To address shortages of bacillus Calmette-Guérin (BCG), urologists need to ration use of the drug and consider alternative intravesical treatments for nonmuscle-invasive bladder cancer (NMIBC), according to Sam S. Chang, MD, MBA, Patricia and Rodes Hart Professor of Urologic Surgery at Vanderbilt University Medical Center, and chief surgical officer at Vanderbilt Ingram Cancer Center in Nashville, Tennessee.

Speaking at the Large Urology Group Practice Association (LUGPA) virtual annual meeting, Dr Chang emphasized the importance of using BCG appropriately, noting that BCG should not be used for patients with low-risk NMIBC, in accordance with American Urological Association guidelines. Urologists should use intravesical chemotherapy as first-line treatment for intermediate-risk NMIBC. For cases in which BCG would be used as second-line therapy for intermediate-risk NMIBC, clinicians should use an alternative intravesical chemotherapy in light of the BCG shortage.

In addition, patients with high-risk disease, high-grade T1, and carcinoma in situ (CIS) receiving induction therapy should be prioritized for use of full-strength BCG. If BCG is in short supply, these patients and other high-risk patients should be given a one-half or one-third dose of BCG, if feasible, Dr Chang said.

Continue Reading

He told attendees that optimized mitomycin C (MMC) should be used for low-grade, papillary, and intermediate-risk disease. For high-risk NMIBC, he noted, urologists can consider combination chemotherapy, such as gemcitabine and MMC and gemcitabine and docetaxel, which appear to show efficacy.

For example, in a study of 47 patients, of whom 76% had intermediate- or high-risk NMIBC and 55% had CIS, a combined regimen of gemcitabine (1 g per 50 mL water) plus MMC (40 mg/20 mL water) was associated with a 48% and 38% recurrence-free survival (RFS) rate at 12 and 24 months, respectively.2 Most of the patients (66%) had received 2 or more prior courses of BCG.

Similarly, improved RFS was observed in a study of gemcitabine (1 g per 50 mL water or normal saline) in combination with docetaxel (37.5 mg per 50 mL of water or normal saline). The study, by Michael O’Donnell, MD, of the University of Iowa in Iowa City, and colleagues, included 65 BCG-naïve patients, of whom 50 (75%) had high-risk NMIBC and 26 (40%) had pure CIS or papillary disease with concomitant CIS. The RFS rates were 82%, 76%, and 66% at 6, 12, and 24 months, respectively, according to Dr Chang. Study findings have been submitted for publication.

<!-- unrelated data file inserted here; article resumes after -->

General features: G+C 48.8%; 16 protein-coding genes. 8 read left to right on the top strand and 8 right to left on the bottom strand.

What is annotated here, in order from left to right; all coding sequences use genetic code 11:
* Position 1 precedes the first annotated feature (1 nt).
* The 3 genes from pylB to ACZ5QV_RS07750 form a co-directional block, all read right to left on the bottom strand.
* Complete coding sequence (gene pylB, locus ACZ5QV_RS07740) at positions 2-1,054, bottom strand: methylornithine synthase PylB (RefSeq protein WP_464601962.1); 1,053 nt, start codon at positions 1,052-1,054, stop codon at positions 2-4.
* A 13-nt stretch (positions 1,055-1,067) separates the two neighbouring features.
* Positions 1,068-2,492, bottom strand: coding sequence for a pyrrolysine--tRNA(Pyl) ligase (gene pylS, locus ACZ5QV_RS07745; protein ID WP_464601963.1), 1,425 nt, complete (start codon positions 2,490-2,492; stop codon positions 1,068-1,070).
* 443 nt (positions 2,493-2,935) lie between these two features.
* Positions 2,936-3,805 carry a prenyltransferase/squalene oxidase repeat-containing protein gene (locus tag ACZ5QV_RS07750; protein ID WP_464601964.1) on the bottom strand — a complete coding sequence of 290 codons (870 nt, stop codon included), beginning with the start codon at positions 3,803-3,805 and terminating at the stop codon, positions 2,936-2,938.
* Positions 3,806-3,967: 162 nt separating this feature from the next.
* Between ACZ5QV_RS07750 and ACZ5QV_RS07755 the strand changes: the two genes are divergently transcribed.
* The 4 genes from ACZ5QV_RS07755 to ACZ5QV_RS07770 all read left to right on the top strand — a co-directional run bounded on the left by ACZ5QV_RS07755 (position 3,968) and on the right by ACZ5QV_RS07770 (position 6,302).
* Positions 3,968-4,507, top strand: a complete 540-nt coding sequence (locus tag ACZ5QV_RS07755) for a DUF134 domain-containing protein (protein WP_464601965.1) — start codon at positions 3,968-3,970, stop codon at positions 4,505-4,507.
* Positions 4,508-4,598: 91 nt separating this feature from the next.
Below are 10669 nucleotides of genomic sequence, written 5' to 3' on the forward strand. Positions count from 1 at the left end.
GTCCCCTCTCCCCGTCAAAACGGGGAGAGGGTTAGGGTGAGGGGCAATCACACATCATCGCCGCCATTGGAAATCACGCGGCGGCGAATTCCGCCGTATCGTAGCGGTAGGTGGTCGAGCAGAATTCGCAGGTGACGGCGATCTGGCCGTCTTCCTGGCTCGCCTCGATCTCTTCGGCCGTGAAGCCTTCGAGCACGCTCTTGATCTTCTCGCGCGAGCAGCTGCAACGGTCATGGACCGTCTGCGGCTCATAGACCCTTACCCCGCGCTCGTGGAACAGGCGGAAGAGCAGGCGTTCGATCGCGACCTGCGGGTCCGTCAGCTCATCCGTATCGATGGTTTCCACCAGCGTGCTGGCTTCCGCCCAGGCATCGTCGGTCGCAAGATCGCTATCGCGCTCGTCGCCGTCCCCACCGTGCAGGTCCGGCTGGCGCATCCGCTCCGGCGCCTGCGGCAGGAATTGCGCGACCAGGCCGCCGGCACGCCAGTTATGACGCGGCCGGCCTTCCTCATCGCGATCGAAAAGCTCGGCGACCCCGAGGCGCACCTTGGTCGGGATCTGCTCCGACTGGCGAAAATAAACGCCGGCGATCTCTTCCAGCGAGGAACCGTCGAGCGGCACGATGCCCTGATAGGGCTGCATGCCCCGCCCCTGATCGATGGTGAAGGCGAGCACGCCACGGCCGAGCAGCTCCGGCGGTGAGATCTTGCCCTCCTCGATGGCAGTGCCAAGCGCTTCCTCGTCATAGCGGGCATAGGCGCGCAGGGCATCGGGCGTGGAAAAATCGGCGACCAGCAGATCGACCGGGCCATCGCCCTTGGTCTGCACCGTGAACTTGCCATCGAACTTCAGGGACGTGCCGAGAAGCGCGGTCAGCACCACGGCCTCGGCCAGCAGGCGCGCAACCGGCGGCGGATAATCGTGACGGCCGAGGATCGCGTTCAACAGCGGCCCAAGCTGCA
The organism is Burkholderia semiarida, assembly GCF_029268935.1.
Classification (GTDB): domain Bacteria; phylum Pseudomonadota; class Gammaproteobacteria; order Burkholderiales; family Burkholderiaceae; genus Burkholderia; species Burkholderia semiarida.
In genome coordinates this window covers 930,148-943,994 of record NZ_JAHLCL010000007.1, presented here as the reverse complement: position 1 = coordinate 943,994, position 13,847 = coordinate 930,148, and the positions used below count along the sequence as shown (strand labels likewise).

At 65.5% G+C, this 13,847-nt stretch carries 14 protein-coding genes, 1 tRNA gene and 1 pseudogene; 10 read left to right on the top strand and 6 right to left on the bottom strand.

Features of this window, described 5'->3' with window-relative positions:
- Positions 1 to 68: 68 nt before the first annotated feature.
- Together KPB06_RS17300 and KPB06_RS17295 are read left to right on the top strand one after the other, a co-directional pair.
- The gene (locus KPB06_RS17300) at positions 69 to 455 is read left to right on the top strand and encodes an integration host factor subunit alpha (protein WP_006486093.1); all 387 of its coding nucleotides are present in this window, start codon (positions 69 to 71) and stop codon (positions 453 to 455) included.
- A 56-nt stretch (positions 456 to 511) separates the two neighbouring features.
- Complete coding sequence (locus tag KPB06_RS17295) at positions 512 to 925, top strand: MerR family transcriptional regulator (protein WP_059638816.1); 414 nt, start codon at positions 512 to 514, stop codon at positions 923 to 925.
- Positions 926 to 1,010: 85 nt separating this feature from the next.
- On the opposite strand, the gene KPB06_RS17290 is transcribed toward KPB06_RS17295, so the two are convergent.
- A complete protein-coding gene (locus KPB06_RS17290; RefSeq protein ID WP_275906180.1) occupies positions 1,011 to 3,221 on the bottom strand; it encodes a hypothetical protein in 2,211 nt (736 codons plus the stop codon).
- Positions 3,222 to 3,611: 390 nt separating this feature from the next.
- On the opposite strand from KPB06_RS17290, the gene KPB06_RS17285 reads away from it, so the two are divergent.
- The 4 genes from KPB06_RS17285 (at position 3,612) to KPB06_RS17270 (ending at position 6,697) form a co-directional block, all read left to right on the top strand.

Dr Chang also reviewed statements from the AUA, EAU, and SUO, which recommend that maintenance therapy should not be prioritized during a BCG shortage and instead BCG-naïve patients with high-risk disease should be prioritized for induction BCG. If BCG shortages persist, BCG instillations should be limited to 1 year of BCG.

Careful surveillance is warranted when BCG maintenance therapy has to be avoided, he said.


  1. Au JL, Badalament RA, Wientjes MG, et al. Methods to improve efficacy of intravesical mitomycin C: results of a randomized phase III trial. J Natl Cancer Inst. 2001;93:597-604. doi:10.1093/jnci/93.8.597
  2. Lightfoot AJ, Breyer BN, Roseveare HM, et al. Multi-institutional analysis of sequential intravesical gemcitabine and mitomycin C chemotherapy for non-muscle invasive bladder cancer. Urol Oncol. 2014;32:35. doi:10.1016/j.urolonc.2013.01.009